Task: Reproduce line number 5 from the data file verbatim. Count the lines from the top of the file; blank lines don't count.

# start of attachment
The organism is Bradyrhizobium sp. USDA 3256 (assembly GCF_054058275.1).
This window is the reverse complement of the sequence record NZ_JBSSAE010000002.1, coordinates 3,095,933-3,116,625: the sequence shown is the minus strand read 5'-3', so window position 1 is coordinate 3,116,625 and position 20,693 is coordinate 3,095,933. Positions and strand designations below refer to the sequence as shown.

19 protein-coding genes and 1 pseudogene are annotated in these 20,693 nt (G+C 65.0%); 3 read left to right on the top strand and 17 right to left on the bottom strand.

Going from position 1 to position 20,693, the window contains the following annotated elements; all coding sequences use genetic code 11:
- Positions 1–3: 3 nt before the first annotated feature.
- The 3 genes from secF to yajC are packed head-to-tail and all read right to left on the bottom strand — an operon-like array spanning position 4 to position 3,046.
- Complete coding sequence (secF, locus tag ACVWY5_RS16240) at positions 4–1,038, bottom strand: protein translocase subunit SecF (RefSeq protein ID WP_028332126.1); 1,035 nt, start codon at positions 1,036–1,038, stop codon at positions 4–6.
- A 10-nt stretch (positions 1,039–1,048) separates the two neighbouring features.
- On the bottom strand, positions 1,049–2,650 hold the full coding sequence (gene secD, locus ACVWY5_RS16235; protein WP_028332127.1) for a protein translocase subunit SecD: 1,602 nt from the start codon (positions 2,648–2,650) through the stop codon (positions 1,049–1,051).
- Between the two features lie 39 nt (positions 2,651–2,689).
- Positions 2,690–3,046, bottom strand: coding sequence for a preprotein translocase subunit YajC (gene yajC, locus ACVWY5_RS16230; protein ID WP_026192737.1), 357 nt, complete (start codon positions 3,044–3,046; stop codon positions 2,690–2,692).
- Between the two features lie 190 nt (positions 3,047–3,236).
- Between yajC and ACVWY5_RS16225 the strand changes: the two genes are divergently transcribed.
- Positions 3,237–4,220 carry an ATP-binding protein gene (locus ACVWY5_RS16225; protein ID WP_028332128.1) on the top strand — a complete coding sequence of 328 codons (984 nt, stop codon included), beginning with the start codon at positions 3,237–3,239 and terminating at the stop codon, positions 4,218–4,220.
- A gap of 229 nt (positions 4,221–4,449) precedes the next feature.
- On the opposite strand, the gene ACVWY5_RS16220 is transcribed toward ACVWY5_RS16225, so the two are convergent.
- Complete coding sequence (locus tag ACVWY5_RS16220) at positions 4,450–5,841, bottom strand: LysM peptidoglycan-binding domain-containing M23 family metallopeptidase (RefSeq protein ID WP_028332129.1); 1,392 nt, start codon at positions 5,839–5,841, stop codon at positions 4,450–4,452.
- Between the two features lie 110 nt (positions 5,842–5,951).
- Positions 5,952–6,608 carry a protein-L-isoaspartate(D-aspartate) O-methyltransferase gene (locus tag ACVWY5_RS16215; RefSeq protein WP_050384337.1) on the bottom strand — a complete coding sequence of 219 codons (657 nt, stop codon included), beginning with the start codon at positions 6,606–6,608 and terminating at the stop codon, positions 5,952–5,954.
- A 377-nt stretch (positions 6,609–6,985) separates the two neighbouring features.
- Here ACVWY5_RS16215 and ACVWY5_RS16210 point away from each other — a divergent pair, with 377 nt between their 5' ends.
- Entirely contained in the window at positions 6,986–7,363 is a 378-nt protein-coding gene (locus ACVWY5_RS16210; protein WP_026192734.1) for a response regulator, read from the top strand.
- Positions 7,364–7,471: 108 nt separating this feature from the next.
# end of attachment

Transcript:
- Positions 1–3: 3 nt before the first annotated feature.